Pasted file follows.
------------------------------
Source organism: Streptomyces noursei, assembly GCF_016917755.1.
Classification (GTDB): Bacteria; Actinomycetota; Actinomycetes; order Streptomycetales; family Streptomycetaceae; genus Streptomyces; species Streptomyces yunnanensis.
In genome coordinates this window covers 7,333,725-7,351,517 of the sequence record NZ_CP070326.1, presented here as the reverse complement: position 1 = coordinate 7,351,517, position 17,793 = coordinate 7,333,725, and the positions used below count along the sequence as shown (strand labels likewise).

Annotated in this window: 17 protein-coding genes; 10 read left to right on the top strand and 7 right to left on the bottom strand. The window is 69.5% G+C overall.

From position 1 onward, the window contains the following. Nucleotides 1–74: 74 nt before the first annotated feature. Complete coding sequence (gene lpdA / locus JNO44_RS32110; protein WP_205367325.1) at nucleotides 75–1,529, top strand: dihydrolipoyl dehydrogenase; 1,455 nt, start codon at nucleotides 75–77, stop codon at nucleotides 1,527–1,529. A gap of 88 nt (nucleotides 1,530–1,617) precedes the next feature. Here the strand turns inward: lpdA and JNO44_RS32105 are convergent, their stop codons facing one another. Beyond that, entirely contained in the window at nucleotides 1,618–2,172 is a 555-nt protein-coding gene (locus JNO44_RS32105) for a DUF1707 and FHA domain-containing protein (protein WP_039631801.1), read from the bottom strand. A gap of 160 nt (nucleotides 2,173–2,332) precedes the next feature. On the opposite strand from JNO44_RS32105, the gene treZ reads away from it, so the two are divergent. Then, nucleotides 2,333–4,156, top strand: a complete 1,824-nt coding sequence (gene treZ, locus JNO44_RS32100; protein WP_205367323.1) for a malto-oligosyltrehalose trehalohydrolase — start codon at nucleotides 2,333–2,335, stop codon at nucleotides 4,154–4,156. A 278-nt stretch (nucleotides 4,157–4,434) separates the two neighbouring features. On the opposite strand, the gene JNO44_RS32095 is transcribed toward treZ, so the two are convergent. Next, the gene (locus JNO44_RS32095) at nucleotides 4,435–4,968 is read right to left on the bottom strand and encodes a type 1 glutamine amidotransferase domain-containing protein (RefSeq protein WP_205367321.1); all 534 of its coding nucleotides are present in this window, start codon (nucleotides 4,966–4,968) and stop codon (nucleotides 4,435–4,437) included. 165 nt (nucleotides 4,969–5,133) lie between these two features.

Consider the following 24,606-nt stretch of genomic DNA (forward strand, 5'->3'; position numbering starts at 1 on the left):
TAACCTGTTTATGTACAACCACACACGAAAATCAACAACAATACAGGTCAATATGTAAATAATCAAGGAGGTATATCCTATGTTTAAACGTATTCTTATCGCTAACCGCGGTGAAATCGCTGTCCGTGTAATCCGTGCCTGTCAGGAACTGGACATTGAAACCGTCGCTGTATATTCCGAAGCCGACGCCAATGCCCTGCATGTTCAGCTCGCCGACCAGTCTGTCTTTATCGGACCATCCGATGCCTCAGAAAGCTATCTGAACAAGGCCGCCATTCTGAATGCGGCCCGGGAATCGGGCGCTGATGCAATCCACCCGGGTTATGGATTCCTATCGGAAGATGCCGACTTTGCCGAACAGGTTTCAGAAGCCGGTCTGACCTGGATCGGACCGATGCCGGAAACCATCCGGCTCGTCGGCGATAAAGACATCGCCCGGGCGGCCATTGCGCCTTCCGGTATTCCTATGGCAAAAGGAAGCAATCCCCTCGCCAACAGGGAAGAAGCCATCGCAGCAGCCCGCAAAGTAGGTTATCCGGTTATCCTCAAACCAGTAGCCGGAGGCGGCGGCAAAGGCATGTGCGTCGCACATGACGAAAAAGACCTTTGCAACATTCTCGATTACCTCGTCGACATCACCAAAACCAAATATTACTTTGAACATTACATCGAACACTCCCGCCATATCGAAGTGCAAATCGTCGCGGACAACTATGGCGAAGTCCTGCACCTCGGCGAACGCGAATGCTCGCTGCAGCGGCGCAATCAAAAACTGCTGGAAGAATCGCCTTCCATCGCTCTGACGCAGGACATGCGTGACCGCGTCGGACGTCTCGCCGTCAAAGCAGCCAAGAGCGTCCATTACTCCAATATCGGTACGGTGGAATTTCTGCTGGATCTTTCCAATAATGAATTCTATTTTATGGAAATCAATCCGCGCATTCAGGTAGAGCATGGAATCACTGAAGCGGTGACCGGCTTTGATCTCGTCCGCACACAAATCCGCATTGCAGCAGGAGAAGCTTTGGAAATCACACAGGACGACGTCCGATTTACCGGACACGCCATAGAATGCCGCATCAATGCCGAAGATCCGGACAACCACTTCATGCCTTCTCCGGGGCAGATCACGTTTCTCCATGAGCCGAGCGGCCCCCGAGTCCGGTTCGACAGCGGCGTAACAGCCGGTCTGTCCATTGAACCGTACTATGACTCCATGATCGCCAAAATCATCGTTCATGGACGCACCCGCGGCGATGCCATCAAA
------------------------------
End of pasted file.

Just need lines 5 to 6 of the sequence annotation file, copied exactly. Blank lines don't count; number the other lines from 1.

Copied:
From position 1 onward, the window contains the following. Nucleotides 1–74: 74 nt before the first annotated feature. Complete coding sequence (gene lpdA / locus JNO44_RS32110; protein WP_205367325.1) at nucleotides 75–1,529, top strand: dihydrolipoyl dehydrogenase; 1,455 nt, start codon at nucleotides 75–77, stop codon at nucleotides 1,527–1,529. A gap of 88 nt (nucleotides 1,530–1,617) precedes the next feature. Here the strand turns inward: lpdA and JNO44_RS32105 are convergent, their stop codons facing one another. Beyond that, entirely contained in the window at nucleotides 1,618–2,172 is a 555-nt protein-coding gene (locus JNO44_RS32105) for a DUF1707 and FHA domain-containing protein (protein WP_039631801.1), read from the bottom strand. A gap of 160 nt (nucleotides 2,173–2,332) precedes the next feature. On the opposite strand from JNO44_RS32105, the gene treZ reads away from it, so the two are divergent. Then, nucleotides 2,333–4,156, top strand: a complete 1,824-nt coding sequence (gene treZ, locus JNO44_RS32100; protein WP_205367323.1) for a malto-oligosyltrehalose trehalohydrolase — start codon at nucleotides 2,333–2,335, stop codon at nucleotides 4,154–4,156. A 278-nt stretch (nucleotides 4,157–4,434) separates the two neighbouring features. On the opposite strand, the gene JNO44_RS32095 is transcribed toward treZ, so the two are convergent. Next, the gene (locus JNO44_RS32095) at nucleotides 4,435–4,968 is read right to left on the bottom strand and encodes a type 1 glutamine amidotransferase domain-containing protein (RefSeq protein WP_205367321.1); all 534 of its coding nucleotides are present in this window, start codon (nucleotides 4,966–4,968) and stop codon (nucleotides 4,435–4,437) included. 165 nt (nucleotides 4,969–5,133) lie between these two features.

Consider the following 24,606-nt stretch of genomic DNA (forward strand, 5'->3'; position numbering starts at 1 on the left):